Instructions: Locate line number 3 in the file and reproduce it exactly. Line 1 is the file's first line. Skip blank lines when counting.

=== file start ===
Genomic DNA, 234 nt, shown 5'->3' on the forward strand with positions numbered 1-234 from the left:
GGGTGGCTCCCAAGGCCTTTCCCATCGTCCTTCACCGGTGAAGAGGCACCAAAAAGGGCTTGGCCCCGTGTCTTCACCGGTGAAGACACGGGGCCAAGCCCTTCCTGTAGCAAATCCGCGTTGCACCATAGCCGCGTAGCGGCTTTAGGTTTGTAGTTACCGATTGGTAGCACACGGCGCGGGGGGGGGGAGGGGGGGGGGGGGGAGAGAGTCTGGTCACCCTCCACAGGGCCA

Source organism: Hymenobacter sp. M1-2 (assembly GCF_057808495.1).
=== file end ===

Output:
Source organism: Hymenobacter sp. M1-2 (assembly GCF_057808495.1).